North Korea’s continuing social change

The Daily NK posted a fascinating interview with a local North Korean merchant.  He provides interesting anecdotes of everyday life:

Tongil Market (Featured in A State of Mind):

Nowadays, the way to survive is selling in the jangmadang (market). With the exception of the residents of the Joong-district and its vicinity, who are often mobilized to national events, seven out of 10 households do business in the jangmadang. In the Pyongyang Tongil (unification) Market alone, the number of people doing business is between 5,000~6,000 people. The size of a street-stand is approximately 50cm by 50cm large. There are also about 2,000 people selling outside of the market.”

“There are people also selling in the alleyways. The Tongil Market usually consists of people from the Tongil Street, so merchants from the other regions cannot do business there. In the Tongil Market alone, there are around 8,000 people [doing business]. Because the Market is so large, the cadres from the other regions frequently come to buy goods.”

Even in North Korea, capital enhances worker productivity: 

Mr. A said that in the markets, the sale of industrial goods (all kinds of products such as clothing brought from China) and cosmetics are supposed to be lucrative. The traders usually bring in about 5,000 won per day and 15,000 won per month. Such an amount of money can buy about 2kg of rice per day. The people who make a lot of money are the marine product merchants. They make around 7,000~8,000 won per day. Marine products are often purchased by officials who have money and rice.

The people in the lowest class do not have the capital to do business, so a majority of them sell noodles or food. They make about 1,500 won per day, which can purchase about a kilogram of corn. People who sell food sell rice, sidedishes, and snacks on site. To them, selling is a battle to survive.

Coping mechanisms:

Mr. A relayed that not-so-affluent households raise several domestic cattle, collect medicinal herbs or brew liquor to sell. The remnants of the liquor are used as livestock feed. Selling two bottles of liquor made of corn as raw material generates about 500 won in profit. However, the authorities have strictly been regulating brewing liquor in homes, resulting in difficult situations. If exposed for making liquor, both the person-in-charge and the People’s Party Unit chairman are banished to the countryside.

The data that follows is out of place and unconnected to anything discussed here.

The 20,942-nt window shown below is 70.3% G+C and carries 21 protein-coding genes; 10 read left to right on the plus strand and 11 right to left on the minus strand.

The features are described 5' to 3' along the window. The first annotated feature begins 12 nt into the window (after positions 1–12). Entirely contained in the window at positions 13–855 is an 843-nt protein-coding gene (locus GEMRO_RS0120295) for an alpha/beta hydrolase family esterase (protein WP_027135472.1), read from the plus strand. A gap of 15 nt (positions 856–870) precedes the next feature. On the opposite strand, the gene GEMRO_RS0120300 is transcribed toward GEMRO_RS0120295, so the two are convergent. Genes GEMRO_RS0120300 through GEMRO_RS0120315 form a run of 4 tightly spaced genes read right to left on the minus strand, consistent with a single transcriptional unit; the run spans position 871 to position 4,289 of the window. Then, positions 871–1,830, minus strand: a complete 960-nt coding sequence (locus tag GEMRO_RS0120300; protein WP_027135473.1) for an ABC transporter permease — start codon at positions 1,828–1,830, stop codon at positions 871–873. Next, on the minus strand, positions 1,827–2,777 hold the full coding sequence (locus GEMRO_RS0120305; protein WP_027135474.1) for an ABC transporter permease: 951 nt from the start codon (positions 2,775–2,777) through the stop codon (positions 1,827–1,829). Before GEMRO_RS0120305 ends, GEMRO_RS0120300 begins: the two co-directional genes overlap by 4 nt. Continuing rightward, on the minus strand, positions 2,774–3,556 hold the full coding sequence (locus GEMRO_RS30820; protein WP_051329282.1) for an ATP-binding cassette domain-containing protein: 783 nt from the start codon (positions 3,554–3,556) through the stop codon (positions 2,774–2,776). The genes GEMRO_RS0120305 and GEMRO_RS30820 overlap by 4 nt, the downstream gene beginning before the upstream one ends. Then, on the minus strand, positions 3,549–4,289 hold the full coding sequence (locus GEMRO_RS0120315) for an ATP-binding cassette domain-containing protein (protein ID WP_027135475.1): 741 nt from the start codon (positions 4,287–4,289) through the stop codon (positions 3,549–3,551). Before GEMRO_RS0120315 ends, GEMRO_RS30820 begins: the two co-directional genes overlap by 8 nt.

Beekeeping is seasonally supposed to be lucrative. In May when the acacia flowers start to bloom, the number of people who collect honey in the mountains increases. In the surrounding areas of Pyongyang, there are at least trees on the mountains, so beekeeping has been feasible. One person can collect about 100kg of honey per month by keeping around 15 beehives. The honey is usually consumed by people who want to use it in medicine or by officials.

Work overseas:

“The utmost goal of workers in Pyongyang is to go to another country to earn money. Recently, they have even gone to the Middle East, Southeast Asia, Africa, and the Democratic Republic of Congo. Once they leave, they do not return for three years. They can go back or stay in Pyongyang. Workers who have gone to Russia or to Congo for farming come back with 10,000~20,000 dollars in three years.”

“With that money, they can buy a house and prepare a significant amount of capital for business. Those who have gone abroad not only do the work ordered by organizations, but also engage in private farming, do business and save as much money as they can. There have been a quite a few people around me who have gone abroad recently to make money this way. Out of 100 male workers, there is at least one or two. In order to go overseas, one has to pay 300~400 dollars in bribes.”

Read the full article here:
Doing Business Is a Battle
Daily NK 
Jung Kwon Ho
6/18/2008

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